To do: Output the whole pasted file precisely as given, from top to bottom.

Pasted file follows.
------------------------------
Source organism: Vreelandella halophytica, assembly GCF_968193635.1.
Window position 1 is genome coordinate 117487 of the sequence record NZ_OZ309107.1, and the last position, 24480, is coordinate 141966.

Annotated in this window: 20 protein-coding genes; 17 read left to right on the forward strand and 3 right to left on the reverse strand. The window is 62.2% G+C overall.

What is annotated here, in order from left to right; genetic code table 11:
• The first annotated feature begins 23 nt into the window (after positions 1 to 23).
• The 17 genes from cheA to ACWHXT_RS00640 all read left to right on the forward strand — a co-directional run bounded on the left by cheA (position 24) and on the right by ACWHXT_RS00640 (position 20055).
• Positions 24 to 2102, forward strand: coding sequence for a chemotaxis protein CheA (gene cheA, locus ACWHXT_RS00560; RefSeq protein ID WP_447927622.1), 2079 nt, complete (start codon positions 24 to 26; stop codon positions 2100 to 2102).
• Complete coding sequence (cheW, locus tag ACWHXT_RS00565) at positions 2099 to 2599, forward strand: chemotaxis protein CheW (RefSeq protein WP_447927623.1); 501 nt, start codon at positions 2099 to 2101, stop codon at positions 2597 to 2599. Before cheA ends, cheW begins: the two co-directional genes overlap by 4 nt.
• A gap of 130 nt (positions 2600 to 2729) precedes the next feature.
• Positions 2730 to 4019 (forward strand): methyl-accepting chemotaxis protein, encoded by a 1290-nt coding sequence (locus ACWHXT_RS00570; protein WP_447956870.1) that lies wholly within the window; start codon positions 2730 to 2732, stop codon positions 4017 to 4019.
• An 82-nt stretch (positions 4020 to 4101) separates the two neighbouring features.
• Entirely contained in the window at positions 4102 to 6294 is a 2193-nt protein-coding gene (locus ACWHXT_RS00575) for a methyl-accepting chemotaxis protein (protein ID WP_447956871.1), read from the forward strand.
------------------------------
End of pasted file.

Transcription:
Source organism: Vreelandella halophytica, assembly GCF_968193635.1.
Window position 1 is genome coordinate 117487 of the sequence record NZ_OZ309107.1, and the last position, 24480, is coordinate 141966.

Annotated in this window: 20 protein-coding genes; 17 read left to right on the forward strand and 3 right to left on the reverse strand. The window is 62.2% G+C overall.

What is annotated here, in order from left to right; genetic code table 11:
• The first annotated feature begins 23 nt into the window (after positions 1 to 23).
• The 17 genes from cheA to ACWHXT_RS00640 all read left to right on the forward strand — a co-directional run bounded on the left by cheA (position 24) and on the right by ACWHXT_RS00640 (position 20055).
• Positions 24 to 2102, forward strand: coding sequence for a chemotaxis protein CheA (gene cheA, locus ACWHXT_RS00560; RefSeq protein ID WP_447927622.1), 2079 nt, complete (start codon positions 24 to 26; stop codon positions 2100 to 2102).
• Complete coding sequence (cheW, locus tag ACWHXT_RS00565) at positions 2099 to 2599, forward strand: chemotaxis protein CheW (RefSeq protein WP_447927623.1); 501 nt, start codon at positions 2099 to 2101, stop codon at positions 2597 to 2599. Before cheA ends, cheW begins: the two co-directional genes overlap by 4 nt.
• A gap of 130 nt (positions 2600 to 2729) precedes the next feature.
• Positions 2730 to 4019 (forward strand): methyl-accepting chemotaxis protein, encoded by a 1290-nt coding sequence (locus ACWHXT_RS00570; protein WP_447956870.1) that lies wholly within the window; start codon positions 2730 to 2732, stop codon positions 4017 to 4019.
• An 82-nt stretch (positions 4020 to 4101) separates the two neighbouring features.
• Entirely contained in the window at positions 4102 to 6294 is a 2193-nt protein-coding gene (locus ACWHXT_RS00575) for a methyl-accepting chemotaxis protein (protein ID WP_447956871.1), read from the forward strand.